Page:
[an error occurred while processing this directive]
BBC News
watch One-Minute World News
Last Updated: Saturday, 6 September, 2003, 04:10 GMT 05:10 UK
US eases N Korea stance
Colin Powell
The US has refused to offer a non-aggression treaty
The United States has signalled to North Korea that it may be willing to offer the secretive Stalinist state security guarantees if it agrees to abandon its nuclear programme.

US Secretary of State Colin Powell said North Korea was continuing to demand a credible assurance that the US was not planning to attack or invade, and that Washington was exploring ways to resolve that issue.

He said Washington wanted North Korea to not only say it did not support nuclear weapons on the Korean peninsula, but also to show it was ready to remove its capability in a way that could be independently verified.

Mr Powell's comments come just days after it emerged that during recent six-party talks in Beijing, North Korea had threatened to test a nuclear weapon.

We are looking at ways in which we can give them the kind of assurance that they say they need
Colin Powell
Mr Powell said he was still hopeful that there will be further talks on de-nuclearising the Korean Peninsula and that he will be pursuing the issue in the coming weeks.

Correspondents say there is likely to be a second round of talks between the two sides and other regional powers soon.

Policy shift?

"The only thing that North Korea has said to us that they would like to see from the United States is a security assurance that we are not planning to attack them or invade them," Mr Powell said.

"We have said that and they wish to see this assurance provided in some form that they would have confidence in."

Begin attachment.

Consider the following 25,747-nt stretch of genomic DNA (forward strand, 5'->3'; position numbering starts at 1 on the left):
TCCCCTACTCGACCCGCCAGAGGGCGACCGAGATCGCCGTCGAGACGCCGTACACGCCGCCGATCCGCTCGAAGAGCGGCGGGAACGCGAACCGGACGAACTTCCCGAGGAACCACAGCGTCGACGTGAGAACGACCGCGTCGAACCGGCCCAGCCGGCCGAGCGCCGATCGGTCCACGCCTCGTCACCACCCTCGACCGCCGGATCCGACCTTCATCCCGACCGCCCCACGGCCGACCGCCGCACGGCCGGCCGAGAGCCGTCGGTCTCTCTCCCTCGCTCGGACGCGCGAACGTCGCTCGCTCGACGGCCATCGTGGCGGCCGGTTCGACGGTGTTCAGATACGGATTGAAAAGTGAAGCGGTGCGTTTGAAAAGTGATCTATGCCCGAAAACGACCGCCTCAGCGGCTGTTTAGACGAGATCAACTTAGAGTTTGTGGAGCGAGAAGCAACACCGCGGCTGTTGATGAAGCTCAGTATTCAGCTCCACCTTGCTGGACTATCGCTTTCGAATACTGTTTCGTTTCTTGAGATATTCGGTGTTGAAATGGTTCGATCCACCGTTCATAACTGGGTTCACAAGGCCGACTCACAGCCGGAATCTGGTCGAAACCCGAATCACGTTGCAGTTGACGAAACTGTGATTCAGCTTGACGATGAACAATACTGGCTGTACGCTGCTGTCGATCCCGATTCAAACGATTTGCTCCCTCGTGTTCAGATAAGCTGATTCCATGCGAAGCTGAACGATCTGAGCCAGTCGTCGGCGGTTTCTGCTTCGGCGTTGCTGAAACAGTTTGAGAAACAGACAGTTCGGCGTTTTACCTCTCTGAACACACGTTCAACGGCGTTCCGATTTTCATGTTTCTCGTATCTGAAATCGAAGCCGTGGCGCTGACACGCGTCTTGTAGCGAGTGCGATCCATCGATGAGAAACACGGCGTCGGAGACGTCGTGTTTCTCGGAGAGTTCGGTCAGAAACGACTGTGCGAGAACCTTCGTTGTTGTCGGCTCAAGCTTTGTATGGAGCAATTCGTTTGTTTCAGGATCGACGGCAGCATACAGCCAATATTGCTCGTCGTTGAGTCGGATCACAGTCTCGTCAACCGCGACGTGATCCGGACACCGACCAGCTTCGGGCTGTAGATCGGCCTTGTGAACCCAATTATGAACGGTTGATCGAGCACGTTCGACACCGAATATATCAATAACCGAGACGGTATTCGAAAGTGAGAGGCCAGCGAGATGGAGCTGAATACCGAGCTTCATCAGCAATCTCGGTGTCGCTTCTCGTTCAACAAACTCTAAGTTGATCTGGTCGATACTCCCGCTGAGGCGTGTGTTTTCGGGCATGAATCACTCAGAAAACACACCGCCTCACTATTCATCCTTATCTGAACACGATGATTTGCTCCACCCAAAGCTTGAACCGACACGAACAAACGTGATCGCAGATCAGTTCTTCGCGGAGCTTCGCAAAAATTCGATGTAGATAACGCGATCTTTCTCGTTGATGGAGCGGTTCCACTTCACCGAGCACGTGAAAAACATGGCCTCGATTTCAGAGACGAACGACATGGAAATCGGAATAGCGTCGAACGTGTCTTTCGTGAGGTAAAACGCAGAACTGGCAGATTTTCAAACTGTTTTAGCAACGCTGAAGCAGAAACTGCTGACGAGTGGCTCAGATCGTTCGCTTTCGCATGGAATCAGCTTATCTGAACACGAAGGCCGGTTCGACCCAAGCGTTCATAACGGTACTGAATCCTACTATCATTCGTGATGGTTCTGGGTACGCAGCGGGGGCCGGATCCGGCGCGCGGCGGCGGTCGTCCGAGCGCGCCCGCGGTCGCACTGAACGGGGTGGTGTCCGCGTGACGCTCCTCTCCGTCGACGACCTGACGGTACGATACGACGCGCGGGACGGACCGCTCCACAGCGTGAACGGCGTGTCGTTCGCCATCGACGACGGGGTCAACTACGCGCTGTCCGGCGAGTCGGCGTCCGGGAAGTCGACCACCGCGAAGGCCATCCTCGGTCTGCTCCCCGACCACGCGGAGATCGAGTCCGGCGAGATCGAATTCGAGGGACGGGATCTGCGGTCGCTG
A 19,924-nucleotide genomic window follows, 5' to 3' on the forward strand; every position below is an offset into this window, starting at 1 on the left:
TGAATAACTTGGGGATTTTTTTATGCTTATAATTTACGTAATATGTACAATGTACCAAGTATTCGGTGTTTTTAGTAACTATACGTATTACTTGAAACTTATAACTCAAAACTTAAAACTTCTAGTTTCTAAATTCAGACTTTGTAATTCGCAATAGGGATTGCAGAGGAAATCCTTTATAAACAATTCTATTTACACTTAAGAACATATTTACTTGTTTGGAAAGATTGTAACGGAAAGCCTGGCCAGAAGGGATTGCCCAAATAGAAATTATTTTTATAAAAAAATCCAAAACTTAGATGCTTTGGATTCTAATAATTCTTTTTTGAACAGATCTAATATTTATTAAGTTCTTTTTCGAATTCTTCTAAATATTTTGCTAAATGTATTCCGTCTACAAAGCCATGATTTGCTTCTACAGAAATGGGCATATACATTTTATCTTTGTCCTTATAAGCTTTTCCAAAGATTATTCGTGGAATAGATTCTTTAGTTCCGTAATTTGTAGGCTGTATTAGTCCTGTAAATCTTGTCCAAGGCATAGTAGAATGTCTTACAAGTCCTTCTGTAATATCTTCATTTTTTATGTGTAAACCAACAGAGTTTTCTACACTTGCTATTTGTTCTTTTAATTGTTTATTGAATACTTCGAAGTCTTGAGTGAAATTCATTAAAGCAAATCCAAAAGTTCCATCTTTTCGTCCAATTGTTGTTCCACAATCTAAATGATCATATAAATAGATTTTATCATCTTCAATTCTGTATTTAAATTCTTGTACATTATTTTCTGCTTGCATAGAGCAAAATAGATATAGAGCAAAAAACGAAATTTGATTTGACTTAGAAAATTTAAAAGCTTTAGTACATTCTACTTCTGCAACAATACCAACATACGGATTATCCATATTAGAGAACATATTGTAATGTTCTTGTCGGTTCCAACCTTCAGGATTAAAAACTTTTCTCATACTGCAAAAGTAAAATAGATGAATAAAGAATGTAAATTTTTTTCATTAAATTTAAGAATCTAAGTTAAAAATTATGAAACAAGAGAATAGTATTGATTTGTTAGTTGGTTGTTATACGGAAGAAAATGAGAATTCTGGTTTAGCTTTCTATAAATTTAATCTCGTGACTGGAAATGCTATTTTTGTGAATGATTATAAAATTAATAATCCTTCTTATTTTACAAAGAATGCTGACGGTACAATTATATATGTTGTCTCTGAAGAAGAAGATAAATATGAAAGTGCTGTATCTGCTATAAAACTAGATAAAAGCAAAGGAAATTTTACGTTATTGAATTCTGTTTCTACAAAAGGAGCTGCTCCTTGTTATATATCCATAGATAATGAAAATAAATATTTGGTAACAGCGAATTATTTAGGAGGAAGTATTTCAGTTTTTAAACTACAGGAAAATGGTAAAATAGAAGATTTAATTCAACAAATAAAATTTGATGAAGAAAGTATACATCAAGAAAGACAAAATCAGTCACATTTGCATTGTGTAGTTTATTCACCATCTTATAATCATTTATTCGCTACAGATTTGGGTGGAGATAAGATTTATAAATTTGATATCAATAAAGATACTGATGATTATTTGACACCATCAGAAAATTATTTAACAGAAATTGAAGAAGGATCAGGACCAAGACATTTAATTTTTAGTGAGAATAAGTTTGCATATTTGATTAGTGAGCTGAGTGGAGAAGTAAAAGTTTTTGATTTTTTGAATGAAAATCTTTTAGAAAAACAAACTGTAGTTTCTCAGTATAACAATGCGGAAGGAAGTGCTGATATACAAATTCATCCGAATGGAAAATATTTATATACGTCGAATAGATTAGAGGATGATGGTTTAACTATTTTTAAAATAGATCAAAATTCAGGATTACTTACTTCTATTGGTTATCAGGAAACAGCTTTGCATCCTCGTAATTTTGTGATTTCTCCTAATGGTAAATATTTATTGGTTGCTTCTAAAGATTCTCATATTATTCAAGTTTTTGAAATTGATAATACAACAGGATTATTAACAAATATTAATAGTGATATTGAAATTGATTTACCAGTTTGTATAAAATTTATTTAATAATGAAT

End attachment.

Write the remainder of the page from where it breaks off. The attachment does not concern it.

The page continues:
Delegates at last week's six-nation talks
The smiles at the six-way talks masked massive tensions

"That is what we are focusing on - them making it clear to the world that they not only say they do not wish to see nuclear weapons on the peninsula, but they are actually prepared to act on that by removing their capability, and we are looking at ways in which we can give them the kind of assurance that they say they need," Mr Powell added.

In the past the US has refused to offer North Korea any kind of formal treaty promising non-aggression in return for North Korea agreeing the stop its nuclear programme.

And US officials deny that there has been any change in policy towards North Korea here.

The North Korean nuclear crisis erupted last October when US officials said Pyongyang admitted to a secret programme to enrich uranium for nuclear weapons, violating its agreements with the US and its international commitments.

The BBC is not responsible for the content of external internet sites


News Front Page | Africa | Americas | Asia-Pacific | Europe | Middle East | South Asia
UK | Business | Entertainment | Science/Nature | Technology | Health
Have Your Say | In Pictures | Week at a Glance | Country Profiles | In Depth | Programmes
Americas Africa Europe Middle East South Asia Asia Pacific